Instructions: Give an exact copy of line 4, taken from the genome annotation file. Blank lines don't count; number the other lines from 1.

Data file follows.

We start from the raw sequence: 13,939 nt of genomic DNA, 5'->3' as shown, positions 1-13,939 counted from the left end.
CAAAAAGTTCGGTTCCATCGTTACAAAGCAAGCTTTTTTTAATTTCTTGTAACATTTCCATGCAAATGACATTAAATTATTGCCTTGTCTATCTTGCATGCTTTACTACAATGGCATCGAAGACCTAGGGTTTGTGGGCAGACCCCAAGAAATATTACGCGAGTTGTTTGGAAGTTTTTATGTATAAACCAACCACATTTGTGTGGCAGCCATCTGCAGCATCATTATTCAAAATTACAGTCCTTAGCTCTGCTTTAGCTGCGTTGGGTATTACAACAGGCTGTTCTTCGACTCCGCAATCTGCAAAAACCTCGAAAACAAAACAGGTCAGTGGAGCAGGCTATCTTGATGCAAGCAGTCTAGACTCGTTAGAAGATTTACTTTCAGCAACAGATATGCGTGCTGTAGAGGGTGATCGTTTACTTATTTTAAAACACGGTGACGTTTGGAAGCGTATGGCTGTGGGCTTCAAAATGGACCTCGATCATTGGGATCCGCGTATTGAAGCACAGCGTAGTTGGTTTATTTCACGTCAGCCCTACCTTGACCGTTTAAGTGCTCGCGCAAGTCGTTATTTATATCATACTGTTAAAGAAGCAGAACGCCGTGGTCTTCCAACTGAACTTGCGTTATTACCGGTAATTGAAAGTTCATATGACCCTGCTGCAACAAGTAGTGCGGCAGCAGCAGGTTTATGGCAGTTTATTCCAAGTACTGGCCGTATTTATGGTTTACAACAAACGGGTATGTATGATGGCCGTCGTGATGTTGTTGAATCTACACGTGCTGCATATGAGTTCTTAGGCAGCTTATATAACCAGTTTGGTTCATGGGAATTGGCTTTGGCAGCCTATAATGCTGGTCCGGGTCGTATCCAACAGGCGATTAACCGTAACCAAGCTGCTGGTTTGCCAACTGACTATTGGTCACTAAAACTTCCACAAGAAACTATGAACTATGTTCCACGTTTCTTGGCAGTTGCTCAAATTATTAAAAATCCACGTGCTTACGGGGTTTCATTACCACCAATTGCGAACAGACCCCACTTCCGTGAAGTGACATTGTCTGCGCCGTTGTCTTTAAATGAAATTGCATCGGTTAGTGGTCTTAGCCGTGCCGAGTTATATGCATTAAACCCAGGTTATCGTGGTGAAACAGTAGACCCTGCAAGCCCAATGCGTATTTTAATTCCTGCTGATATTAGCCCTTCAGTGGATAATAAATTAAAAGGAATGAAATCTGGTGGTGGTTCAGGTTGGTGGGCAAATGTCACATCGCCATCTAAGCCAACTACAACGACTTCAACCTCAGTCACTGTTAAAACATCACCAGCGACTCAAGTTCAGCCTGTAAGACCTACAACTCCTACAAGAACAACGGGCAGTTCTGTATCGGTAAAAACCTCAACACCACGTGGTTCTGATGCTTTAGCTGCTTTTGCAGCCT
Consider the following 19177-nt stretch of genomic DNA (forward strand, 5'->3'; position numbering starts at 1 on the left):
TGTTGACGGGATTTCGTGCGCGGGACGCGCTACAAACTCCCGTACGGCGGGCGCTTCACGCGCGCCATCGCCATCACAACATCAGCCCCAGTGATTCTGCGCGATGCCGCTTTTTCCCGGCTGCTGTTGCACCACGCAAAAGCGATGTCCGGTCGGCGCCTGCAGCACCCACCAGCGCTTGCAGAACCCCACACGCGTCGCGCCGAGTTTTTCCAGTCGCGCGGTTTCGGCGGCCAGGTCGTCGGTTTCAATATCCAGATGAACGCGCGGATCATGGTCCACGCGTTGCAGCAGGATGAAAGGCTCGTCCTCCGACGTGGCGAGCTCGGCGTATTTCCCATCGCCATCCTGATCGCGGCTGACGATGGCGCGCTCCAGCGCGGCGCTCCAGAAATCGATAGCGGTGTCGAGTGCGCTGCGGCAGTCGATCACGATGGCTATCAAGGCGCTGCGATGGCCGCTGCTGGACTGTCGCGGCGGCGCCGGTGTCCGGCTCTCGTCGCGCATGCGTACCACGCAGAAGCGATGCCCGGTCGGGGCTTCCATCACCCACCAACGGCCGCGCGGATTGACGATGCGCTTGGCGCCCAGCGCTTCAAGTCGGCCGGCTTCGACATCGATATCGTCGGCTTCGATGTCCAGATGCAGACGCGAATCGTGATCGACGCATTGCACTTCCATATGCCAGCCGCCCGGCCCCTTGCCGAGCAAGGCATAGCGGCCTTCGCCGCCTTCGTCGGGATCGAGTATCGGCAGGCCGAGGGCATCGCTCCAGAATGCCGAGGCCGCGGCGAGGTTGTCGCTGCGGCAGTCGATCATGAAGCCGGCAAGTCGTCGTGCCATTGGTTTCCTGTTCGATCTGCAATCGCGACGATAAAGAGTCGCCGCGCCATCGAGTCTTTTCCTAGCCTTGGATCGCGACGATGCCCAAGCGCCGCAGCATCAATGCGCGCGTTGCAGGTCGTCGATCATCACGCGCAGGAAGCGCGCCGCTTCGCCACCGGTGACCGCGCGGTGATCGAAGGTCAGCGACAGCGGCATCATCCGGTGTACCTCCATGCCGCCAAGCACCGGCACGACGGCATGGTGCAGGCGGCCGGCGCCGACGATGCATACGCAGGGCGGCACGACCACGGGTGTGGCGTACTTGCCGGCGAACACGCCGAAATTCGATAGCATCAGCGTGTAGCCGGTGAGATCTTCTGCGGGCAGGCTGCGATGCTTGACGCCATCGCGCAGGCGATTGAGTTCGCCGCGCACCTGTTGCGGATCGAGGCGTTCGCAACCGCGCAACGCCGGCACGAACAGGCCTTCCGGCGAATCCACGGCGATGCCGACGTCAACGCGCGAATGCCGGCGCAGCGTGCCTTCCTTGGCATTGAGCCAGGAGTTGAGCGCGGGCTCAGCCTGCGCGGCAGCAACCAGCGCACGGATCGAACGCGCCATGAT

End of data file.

TGTTGACGGGATTTCGTGCGCGGGACGCGCTACAAACTCCCGTACGGCGGGCGCTTCACGCGCGCCATCGCCATCACAACATCAGCCCCAGTGATTCTGCGCGATGCCGCTTTTTCCCGGCTGCTGTTGCACCACGCAAAAGCGATGTCCGGTCGGCGCCTGCAGCACCCACCAGCGCTTGCAGAACCCCACACGCGTCGCGCCGAGTTTTTCCAGTCGCGCGGTTTCGGCGGCCAGGTCGTCGGTTTCAATATCCAGATGAACGCGCGGATCATGGTCCACGCGTTGCAGCAGGATGAAAGGCTCGTCCTCCGACGTGGCGAGCTCGGCGTATTTCCCATCGCCATCCTGATCGCGGCTGACGATGGCGCGCTCCAGCGCGGCGCTCCAGAAATCGATAGCGGTGTCGAGTGCGCTGCGGCAGTCGATCACGATGGCTATCAAGGCGCTGCGATGGCCGCTGCTGGACTGTCGCGGCGGCGCCGGTGTCCGGCTCTCGTCGCGCATGCGTACCACGCAGAAGCGATGCCCGGTCGGGGCTTCCATCACCCACCAACGGCCGCGCGGATTGACGATGCGCTTGGCGCCCAGCGCTTCAAGTCGGCCGGCTTCGACATCGATATCGTCGGCTTCGATGTCCAGATGCAGACGCGAATCGTGATCGACGCATTGCACTTCCATATGCCAGCCGCCCGGCCCCTTGCCGAGCAAGGCATAGCGGCCTTCGCCGCCTTCGTCGGGATCGAGTATCGGCAGGCCGAGGGCATCGCTCCAGAATGCCGAGGCCGCGGCGAGGTTGTCGCTGCGGCAGTCGATCATGAAGCCGGCAAGTCGTCGTGCCATTGGTTTCCTGTTCGATCTGCAATCGCGACGATAAAGAGTCGCCGCGCCATCGAGTCTTTTCCTAGCCTTGGATCGCGACGATGCCCAAGCGCCGCAGCATCAATGCGCGCGTTGCAGGTCGTCGATCATCACGCGCAGGAAGCGCGCCGCTTCGCCACCGGTGACCGCGCGGTGATCGAAGGTCAGCGACAGCGGCATCATCCGGTGTACCTCCATGCCGCCAAGCACCGGCACGACGGCATGGTGCAGGCGGCCGGCGCCGACGATGCATACGCAGGGCGGCACGACCACGGGTGTGGCGTACTTGCCGGCGAACACGCCGAAATTCGATAGCATCAGCGTGTAGCCGGTGAGATCTTCTGCGGGCAGGCTGCGATGCTTGACGCCATCGCGCAGGCGATTGAGTTCGCCGCGCACCTGTTGCGGATCGAGGCGTTCGCAACCGCGCAACGCCGGCACGAACAGGCCTTCCGGCGAATCCACGGCGATGCCGACGTCAACGCGCGAATGCCGGCGCAGCGTGCCTTCCTTGGCATTGAGCCAGGAGTTGAGCGCGGGCTCAGCCTGCGCGGCAGCAACCAGCGCACGGATCGAACGCGCCATGAT